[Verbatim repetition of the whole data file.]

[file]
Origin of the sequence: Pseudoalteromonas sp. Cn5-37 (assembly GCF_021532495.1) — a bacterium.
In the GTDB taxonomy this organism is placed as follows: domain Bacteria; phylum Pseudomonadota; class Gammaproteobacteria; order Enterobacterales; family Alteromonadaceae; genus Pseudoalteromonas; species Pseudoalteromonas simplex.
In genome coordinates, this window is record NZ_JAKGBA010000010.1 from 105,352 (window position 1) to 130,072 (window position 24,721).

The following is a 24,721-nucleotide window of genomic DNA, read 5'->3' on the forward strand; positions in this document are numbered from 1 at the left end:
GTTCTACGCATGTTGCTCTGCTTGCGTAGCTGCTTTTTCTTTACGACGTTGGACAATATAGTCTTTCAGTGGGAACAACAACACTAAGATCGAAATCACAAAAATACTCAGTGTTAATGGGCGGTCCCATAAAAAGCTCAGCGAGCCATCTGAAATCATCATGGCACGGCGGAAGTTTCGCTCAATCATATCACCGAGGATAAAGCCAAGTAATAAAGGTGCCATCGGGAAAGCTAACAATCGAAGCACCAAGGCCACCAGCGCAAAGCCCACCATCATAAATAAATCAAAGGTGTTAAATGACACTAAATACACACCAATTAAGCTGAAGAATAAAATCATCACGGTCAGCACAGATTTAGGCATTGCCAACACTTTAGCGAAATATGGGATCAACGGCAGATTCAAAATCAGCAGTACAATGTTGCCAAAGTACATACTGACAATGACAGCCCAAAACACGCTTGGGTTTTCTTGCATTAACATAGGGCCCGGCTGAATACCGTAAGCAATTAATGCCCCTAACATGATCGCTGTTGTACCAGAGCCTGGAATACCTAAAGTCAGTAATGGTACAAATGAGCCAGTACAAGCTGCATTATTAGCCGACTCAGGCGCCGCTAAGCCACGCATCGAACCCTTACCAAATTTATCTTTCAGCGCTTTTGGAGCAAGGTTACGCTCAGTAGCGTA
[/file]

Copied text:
Origin of the sequence: Pseudoalteromonas sp. Cn5-37 (assembly GCF_021532495.1) — a bacterium.
In the GTDB taxonomy this organism is placed as follows: domain Bacteria; phylum Pseudomonadota; class Gammaproteobacteria; order Enterobacterales; family Alteromonadaceae; genus Pseudoalteromonas; species Pseudoalteromonas simplex.
In genome coordinates, this window is record NZ_JAKGBA010000010.1 from 105,352 (window position 1) to 130,072 (window position 24,721).

The following is a 24,721-nucleotide window of genomic DNA, read 5'->3' on the forward strand; positions in this document are numbered from 1 at the left end:
GTTCTACGCATGTTGCTCTGCTTGCGTAGCTGCTTTTTCTTTACGACGTTGGACAATATAGTCTTTCAGTGGGAACAACAACACTAAGATCGAAATCACAAAAATACTCAGTGTTAATGGGCGGTCCCATAAAAAGCTCAGCGAGCCATCTGAAATCATCATGGCACGGCGGAAGTTTCGCTCAATCATATCACCGAGGATAAAGCCAAGTAATAAAGGTGCCATCGGGAAAGCTAACAATCGAAGCACCAAGGCCACCAGCGCAAAGCCCACCATCATAAATAAATCAAAGGTGTTAAATGACACTAAATACACACCAATTAAGCTGAAGAATAAAATCATCACGGTCAGCACAGATTTAGGCATTGCCAACACTTTAGCGAAATATGGGATCAACGGCAGATTCAAAATCAGCAGTACAATGTTGCCAAAGTACATACTGACAATGACAGCCCAAAACACGCTTGGGTTTTCTTGCATTAACATAGGGCCCGGCTGAATACCGTAAGCAATTAATGCCCCTAACATGATCGCTGTTGTACCAGAGCCTGGAATACCTAAAGTCAGTAATGGTACAAATGAGCCAGTACAAGCTGCATTATTAGCCGACTCAGGCGCCGCTAAGCCACGCATCGAACCCTTACCAAATTTATCTTTCAGCGCTTTTGGAGCAAGGTTACGCTCAGTAGCGTA